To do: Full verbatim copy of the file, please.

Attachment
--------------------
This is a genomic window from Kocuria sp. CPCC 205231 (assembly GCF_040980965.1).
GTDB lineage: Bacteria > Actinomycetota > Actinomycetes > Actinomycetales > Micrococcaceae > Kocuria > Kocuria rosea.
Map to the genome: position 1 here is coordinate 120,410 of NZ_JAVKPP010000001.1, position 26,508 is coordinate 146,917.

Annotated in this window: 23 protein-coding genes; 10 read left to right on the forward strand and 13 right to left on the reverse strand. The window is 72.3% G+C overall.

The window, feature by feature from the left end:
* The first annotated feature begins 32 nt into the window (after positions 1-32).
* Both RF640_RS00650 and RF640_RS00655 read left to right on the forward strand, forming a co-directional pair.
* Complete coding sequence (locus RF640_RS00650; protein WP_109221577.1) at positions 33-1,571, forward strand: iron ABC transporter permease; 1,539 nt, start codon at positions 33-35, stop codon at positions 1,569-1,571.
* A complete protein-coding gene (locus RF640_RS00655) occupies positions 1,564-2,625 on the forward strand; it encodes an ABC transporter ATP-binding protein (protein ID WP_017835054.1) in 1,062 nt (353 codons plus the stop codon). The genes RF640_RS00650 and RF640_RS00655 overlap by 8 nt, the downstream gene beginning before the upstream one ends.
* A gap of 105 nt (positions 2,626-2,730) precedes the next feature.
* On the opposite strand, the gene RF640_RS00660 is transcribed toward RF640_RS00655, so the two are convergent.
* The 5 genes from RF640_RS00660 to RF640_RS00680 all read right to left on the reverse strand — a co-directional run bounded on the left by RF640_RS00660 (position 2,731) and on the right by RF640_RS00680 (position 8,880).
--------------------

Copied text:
This is a genomic window from Kocuria sp. CPCC 205231 (assembly GCF_040980965.1).
GTDB lineage: Bacteria > Actinomycetota > Actinomycetes > Actinomycetales > Micrococcaceae > Kocuria > Kocuria rosea.
Map to the genome: position 1 here is coordinate 120,410 of NZ_JAVKPP010000001.1, position 26,508 is coordinate 146,917.

Annotated in this window: 23 protein-coding genes; 10 read left to right on the forward strand and 13 right to left on the reverse strand. The window is 72.3% G+C overall.

The window, feature by feature from the left end:
* The first annotated feature begins 32 nt into the window (after positions 1-32).
* Both RF640_RS00650 and RF640_RS00655 read left to right on the forward strand, forming a co-directional pair.
* Complete coding sequence (locus RF640_RS00650; protein WP_109221577.1) at positions 33-1,571, forward strand: iron ABC transporter permease; 1,539 nt, start codon at positions 33-35, stop codon at positions 1,569-1,571.
* A complete protein-coding gene (locus RF640_RS00655) occupies positions 1,564-2,625 on the forward strand; it encodes an ABC transporter ATP-binding protein (protein ID WP_017835054.1) in 1,062 nt (353 codons plus the stop codon). The genes RF640_RS00650 and RF640_RS00655 overlap by 8 nt, the downstream gene beginning before the upstream one ends.
* A gap of 105 nt (positions 2,626-2,730) precedes the next feature.
* On the opposite strand, the gene RF640_RS00660 is transcribed toward RF640_RS00655, so the two are convergent.
* The 5 genes from RF640_RS00660 to RF640_RS00680 all read right to left on the reverse strand — a co-directional run bounded on the left by RF640_RS00660 (position 2,731) and on the right by RF640_RS00680 (position 8,880).